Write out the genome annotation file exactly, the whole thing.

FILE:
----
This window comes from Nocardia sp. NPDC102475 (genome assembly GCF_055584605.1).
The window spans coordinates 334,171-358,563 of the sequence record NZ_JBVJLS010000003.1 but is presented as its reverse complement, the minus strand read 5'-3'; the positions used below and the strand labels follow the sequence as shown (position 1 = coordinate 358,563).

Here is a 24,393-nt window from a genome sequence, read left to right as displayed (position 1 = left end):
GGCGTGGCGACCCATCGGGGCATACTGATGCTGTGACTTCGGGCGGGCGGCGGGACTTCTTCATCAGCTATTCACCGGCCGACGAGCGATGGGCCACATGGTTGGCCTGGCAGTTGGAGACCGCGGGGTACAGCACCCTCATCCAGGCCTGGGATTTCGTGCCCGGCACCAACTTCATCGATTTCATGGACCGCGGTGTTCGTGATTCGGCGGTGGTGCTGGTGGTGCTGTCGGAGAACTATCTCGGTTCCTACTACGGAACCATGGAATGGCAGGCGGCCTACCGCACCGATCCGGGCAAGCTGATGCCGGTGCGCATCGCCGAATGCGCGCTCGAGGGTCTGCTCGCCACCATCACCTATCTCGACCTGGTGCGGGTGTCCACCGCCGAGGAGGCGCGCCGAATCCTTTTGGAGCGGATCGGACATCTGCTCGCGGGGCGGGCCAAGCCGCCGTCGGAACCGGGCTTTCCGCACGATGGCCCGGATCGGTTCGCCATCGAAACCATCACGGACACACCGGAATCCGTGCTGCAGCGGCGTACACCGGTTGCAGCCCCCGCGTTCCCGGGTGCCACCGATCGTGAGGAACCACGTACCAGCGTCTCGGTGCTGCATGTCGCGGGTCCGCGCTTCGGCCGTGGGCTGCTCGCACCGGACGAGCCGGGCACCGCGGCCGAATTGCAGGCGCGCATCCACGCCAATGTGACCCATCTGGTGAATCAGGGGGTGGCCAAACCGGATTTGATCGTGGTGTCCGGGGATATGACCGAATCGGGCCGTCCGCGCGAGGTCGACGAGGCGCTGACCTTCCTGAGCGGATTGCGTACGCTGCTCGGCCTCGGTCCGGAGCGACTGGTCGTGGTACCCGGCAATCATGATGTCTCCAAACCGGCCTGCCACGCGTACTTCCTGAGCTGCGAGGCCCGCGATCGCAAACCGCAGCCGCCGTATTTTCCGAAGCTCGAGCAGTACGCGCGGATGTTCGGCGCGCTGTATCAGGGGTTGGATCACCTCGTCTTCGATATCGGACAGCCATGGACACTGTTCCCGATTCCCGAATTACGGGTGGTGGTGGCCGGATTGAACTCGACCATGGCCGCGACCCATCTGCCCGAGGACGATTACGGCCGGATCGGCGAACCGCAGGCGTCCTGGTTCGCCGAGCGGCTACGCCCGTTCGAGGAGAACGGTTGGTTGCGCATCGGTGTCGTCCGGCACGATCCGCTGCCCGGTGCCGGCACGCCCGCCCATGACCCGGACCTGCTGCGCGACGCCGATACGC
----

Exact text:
This window comes from Nocardia sp. NPDC102475 (genome assembly GCF_055584605.1).
The window spans coordinates 334,171-358,563 of the sequence record NZ_JBVJLS010000003.1 but is presented as its reverse complement, the minus strand read 5'-3'; the positions used below and the strand labels follow the sequence as shown (position 1 = coordinate 358,563).

Here is a 24,393-nt window from a genome sequence, read left to right as displayed (position 1 = left end):
GGCGTGGCGACCCATCGGGGCATACTGATGCTGTGACTTCGGGCGGGCGGCGGGACTTCTTCATCAGCTATTCACCGGCCGACGAGCGATGGGCCACATGGTTGGCCTGGCAGTTGGAGACCGCGGGGTACAGCACCCTCATCCAGGCCTGGGATTTCGTGCCCGGCACCAACTTCATCGATTTCATGGACCGCGGTGTTCGTGATTCGGCGGTGGTGCTGGTGGTGCTGTCGGAGAACTATCTCGGTTCCTACTACGGAACCATGGAATGGCAGGCGGCCTACCGCACCGATCCGGGCAAGCTGATGCCGGTGCGCATCGCCGAATGCGCGCTCGAGGGTCTGCTCGCCACCATCACCTATCTCGACCTGGTGCGGGTGTCCACCGCCGAGGAGGCGCGCCGAATCCTTTTGGAGCGGATCGGACATCTGCTCGCGGGGCGGGCCAAGCCGCCGTCGGAACCGGGCTTTCCGCACGATGGCCCGGATCGGTTCGCCATCGAAACCATCACGGACACACCGGAATCCGTGCTGCAGCGGCGTACACCGGTTGCAGCCCCCGCGTTCCCGGGTGCCACCGATCGTGAGGAACCACGTACCAGCGTCTCGGTGCTGCATGTCGCGGGTCCGCGCTTCGGCCGTGGGCTGCTCGCACCGGACGAGCCGGGCACCGCGGCCGAATTGCAGGCGCGCATCCACGCCAATGTGACCCATCTGGTGAATCAGGGGGTGGCCAAACCGGATTTGATCGTGGTGTCCGGGGATATGACCGAATCGGGCCGTCCGCGCGAGGTCGACGAGGCGCTGACCTTCCTGAGCGGATTGCGTACGCTGCTCGGCCTCGGTCCGGAGCGACTGGTCGTGGTACCCGGCAATCATGATGTCTCCAAACCGGCCTGCCACGCGTACTTCCTGAGCTGCGAGGCCCGCGATCGCAAACCGCAGCCGCCGTATTTTCCGAAGCTCGAGCAGTACGCGCGGATGTTCGGCGCGCTGTATCAGGGGTTGGATCACCTCGTCTTCGATATCGGACAGCCATGGACACTGTTCCCGATTCCCGAATTACGGGTGGTGGTGGCCGGATTGAACTCGACCATGGCCGCGACCCATCTGCCCGAGGACGATTACGGCCGGATCGGCGAACCGCAGGCGTCCTGGTTCGCCGAGCGGCTACGCCCGTTCGAGGAGAACGGTTGGTTGCGCATCGGTGTCGTCCGGCACGATCCGCTGCCCGGTGCCGGCACGCCCGCCCATGACCCGGACCTGCTGCGCGACGCCGATACGC